Most likely, you’ve heard the story of the Thai boys rescued from a flooded cave complex after three weeks of imprisonment underground. The world anxiously watched as the operation to bring them home intensified. It’s rare that a bike ride between soccer games becomes world news, but twelve kids and their coach found themselves on the global center stage.
This post isn’t about them.
To be precise, I want to talk about how I followed this story, and how much we can learn from it.
I remember seeing something on the news about a soccer team that was missing in Thailand. I didn’t read the story, just the headline. It was sad news, and I didn’t expect a happy ending. If news sources in Thailand felt this was a big story, often that’s a sign of a bad outcome. At the same time, I didn’t think I would hear anything more about it. That’s why I was surprised when I did.
Nine days into the ordeal, I hear good news. They’ve been found. I thanked God, and went on with my day. I imagined the relief their families felt. That’s when I learned they were boys, and boys that were the same age as my son. I was more thankful. I didn’t think I would hear anything more about it. The story had ended, and all was well.
I should have read the whole story.
I was surprised to hear that they weren’t rescued. They were found. I picked up the fact that they were in a cave. My mental picture of that cave was completely different from Tham Luang Nang Non cave. The team wasn’t near the opening, they were almost two miles inside. On top of that, it’s the monsoon season in Thailand. The cave was known to flood easily.
To summarize: they were lost, they were found, but they weren’t safe. Time was short, and hope was fading. This wasn’t just a problem. It was a problem that seemed to nearly impossible.
Every fact that the press shared made the gravity of the situation more clear. Flood waters were rising. Oxygen levels were dropping. The path to safety was narrow, dark, and difficult. Even highly skilled divers would be pushed to the limits of their abilities. One of those divers lost his life. Some of the boys couldn’t swim. None of them had any experience with scuba gear. There was no easy way out. The only path to life was difficult.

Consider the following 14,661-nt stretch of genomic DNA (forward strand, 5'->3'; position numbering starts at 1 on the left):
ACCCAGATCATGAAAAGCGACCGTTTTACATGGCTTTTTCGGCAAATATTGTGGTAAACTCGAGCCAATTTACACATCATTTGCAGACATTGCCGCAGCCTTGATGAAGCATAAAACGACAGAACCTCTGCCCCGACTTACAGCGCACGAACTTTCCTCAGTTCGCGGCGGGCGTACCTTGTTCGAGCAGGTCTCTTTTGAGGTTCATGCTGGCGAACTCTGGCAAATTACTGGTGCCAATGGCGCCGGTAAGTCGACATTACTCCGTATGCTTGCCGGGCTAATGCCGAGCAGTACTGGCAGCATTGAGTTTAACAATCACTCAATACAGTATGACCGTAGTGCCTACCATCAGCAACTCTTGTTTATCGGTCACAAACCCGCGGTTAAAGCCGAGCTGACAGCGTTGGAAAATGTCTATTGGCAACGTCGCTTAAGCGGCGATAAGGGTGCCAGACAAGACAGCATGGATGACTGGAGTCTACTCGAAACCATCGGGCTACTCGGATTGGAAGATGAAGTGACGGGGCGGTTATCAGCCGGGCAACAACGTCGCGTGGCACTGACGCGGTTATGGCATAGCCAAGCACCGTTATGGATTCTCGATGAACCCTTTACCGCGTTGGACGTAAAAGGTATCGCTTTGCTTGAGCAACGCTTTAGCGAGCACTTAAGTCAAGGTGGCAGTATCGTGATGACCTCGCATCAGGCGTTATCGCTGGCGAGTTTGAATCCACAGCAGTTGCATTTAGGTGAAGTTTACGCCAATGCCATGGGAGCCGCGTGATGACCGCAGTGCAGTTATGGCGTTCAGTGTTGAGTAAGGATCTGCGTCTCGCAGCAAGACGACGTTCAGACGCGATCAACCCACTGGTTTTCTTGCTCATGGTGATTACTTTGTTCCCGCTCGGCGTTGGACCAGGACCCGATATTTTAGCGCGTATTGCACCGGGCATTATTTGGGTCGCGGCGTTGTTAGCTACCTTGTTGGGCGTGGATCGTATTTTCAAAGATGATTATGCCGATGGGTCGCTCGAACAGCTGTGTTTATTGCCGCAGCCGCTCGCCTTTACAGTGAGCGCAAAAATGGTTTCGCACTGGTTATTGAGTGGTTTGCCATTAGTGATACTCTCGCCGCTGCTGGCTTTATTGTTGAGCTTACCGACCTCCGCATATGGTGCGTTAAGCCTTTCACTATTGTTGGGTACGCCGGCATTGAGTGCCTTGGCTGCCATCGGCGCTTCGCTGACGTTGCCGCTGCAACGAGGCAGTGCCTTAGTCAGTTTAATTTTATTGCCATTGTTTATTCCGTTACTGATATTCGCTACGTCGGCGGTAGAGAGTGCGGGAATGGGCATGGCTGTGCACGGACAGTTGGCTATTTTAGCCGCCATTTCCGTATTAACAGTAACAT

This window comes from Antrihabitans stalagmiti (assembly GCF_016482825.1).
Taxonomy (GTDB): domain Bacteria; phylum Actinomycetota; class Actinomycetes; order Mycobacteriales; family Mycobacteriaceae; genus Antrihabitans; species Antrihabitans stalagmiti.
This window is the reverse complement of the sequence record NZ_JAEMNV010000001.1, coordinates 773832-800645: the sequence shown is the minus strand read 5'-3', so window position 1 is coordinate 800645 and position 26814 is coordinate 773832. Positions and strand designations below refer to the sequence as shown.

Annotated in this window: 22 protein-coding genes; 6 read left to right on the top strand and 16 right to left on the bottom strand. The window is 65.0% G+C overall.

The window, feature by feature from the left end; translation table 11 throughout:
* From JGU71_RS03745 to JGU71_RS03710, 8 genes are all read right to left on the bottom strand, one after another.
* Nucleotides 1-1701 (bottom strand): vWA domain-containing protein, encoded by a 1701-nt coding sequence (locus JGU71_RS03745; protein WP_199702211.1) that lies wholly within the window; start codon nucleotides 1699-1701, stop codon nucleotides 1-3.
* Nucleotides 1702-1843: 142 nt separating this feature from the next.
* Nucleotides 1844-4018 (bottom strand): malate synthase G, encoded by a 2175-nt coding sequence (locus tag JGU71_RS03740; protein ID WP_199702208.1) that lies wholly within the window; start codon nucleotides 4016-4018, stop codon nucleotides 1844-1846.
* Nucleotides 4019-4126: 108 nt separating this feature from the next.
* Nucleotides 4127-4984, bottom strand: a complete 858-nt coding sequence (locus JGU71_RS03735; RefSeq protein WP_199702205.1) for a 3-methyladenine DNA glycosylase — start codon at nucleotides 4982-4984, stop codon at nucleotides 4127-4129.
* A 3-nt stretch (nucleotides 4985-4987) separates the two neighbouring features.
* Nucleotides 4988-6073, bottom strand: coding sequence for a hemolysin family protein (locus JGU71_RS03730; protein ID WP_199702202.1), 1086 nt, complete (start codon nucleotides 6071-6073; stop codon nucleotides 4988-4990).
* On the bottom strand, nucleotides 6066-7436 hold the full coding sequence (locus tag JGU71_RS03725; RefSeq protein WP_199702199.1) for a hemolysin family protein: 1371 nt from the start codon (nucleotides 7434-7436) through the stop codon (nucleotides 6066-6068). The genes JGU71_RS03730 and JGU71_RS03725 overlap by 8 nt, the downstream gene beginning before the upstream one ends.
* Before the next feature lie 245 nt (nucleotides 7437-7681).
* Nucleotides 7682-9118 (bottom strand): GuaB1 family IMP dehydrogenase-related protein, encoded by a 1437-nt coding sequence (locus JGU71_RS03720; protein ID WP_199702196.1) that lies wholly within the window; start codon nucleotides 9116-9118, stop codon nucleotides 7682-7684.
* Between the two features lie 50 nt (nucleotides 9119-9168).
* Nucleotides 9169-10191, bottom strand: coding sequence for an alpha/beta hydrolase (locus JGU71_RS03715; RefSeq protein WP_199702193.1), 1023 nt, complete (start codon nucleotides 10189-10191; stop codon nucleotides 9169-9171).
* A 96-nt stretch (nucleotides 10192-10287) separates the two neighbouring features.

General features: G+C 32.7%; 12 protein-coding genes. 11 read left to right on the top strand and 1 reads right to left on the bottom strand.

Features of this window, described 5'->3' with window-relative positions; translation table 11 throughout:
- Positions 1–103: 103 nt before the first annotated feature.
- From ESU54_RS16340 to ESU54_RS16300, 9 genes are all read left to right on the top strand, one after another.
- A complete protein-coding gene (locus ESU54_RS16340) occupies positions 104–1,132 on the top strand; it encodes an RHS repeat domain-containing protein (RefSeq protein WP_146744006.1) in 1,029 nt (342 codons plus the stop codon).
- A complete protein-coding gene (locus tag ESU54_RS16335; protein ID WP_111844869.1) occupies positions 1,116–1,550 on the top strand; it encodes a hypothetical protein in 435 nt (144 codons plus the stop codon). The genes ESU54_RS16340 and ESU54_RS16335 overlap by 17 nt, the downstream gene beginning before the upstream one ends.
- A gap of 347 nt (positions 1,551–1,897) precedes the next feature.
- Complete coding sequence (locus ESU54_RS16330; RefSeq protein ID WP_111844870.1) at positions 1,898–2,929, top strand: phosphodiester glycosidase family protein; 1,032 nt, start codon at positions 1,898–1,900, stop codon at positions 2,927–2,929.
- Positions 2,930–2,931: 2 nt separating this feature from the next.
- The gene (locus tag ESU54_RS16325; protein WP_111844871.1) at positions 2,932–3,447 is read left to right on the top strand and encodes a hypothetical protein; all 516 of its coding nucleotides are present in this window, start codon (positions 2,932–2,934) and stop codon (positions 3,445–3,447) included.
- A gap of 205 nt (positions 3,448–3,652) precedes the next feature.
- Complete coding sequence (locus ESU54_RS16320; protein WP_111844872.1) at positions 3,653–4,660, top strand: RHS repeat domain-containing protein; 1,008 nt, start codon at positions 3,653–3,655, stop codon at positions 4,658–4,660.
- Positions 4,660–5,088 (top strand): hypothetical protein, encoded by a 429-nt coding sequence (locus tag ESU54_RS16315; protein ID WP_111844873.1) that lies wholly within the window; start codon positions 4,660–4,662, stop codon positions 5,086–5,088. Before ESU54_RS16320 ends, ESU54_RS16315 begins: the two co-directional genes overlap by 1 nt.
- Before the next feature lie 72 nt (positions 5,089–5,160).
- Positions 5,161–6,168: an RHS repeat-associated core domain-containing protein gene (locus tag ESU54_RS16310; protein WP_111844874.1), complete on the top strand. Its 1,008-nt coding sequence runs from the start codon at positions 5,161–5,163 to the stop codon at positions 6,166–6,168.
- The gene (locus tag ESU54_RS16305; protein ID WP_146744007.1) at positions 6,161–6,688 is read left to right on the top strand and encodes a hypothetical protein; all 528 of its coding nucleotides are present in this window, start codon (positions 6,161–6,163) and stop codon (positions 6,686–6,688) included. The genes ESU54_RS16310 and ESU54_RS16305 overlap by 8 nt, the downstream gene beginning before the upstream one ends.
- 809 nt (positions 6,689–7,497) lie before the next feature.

You know how the story ended, but in the middle of the unfolding drama, I saw some similarities with another insurmountable problem.
(A)ll have sinned and fall short of the glory of God.
Romans 3:23 (HCSB)
We’re cut off from God. We’re not separated from God by a small distance. Jesus described it as “a great chasm.” There is hope, and Jesus gave us this hope.
If we confess our sins, He is faithful and righteous to forgive us our sins and to cleanse us from all unrighteousness.
1 John 1:9 (HCSB)
Here’s the problem that is so similar to the real-life drama in Thailand. We skim over the story of the gospel, we know we are destined for hell without Jesus. We make a decision, pray a prayer, walk down the aisle, and everything is OK.
Seeing Jesus doesn’t save you. Following Him does.
Many people live life trapped in a cave and don’t realize the gravity of their own situation. Some of you might point to the previous Scripture and disagree. Think about what Jesus told the disciples:
“I am the way, the truth, and the life. No one comes to the Father except through Me.”
John 14:6 (HCSB)
Jesus calling Himself “the way” is the catch. It’s what drives the statement. Remember, the disciples didn’t know where He was going. They needed to know, because they followed Him. Many people saw Jesus. The disciples understood the importance of actually following Him. By the way, following Jesus isn’t easy. Think about this:
“Whoever does not bear his own cross and come after Me cannot be My disciple.”
Luke 14:27 (HCSB)
Salvation isn’t just about guaranteeing a spot in heaven. It’s about choosing to lay down all you are at the feet of Jesus, and follow the only way to life. Following Him will lead you through dark and difficult places.
“How narrow is the gate and difficult the road that leads to life, and few find it.”
Matthew 7:14 (HCSB)
Many people in a sanctuary on any given Sunday would never want that way. That’s why so few follow Jesus. If Jesus is the truth, and He talks about the difficulty of following Him, why do so many choose the wider path? The lie of your best life now is leading you to destruction. You’re not rescued. You’ve seen the rescuer. Salvation comes through following Him, and safety isn’t guaranteed until we see Him face to face.
Could you even imagine any of those boys trapped in that cave being happy just sitting there in obvious danger? Why would any of them choose to stay? I don’t know that anyone would make that particular choice.
Too many people are making an equally deadly choice with eternal consequences, feeling secure staying where they are. The path to salvation requires you to move. Don’t stay in the cave.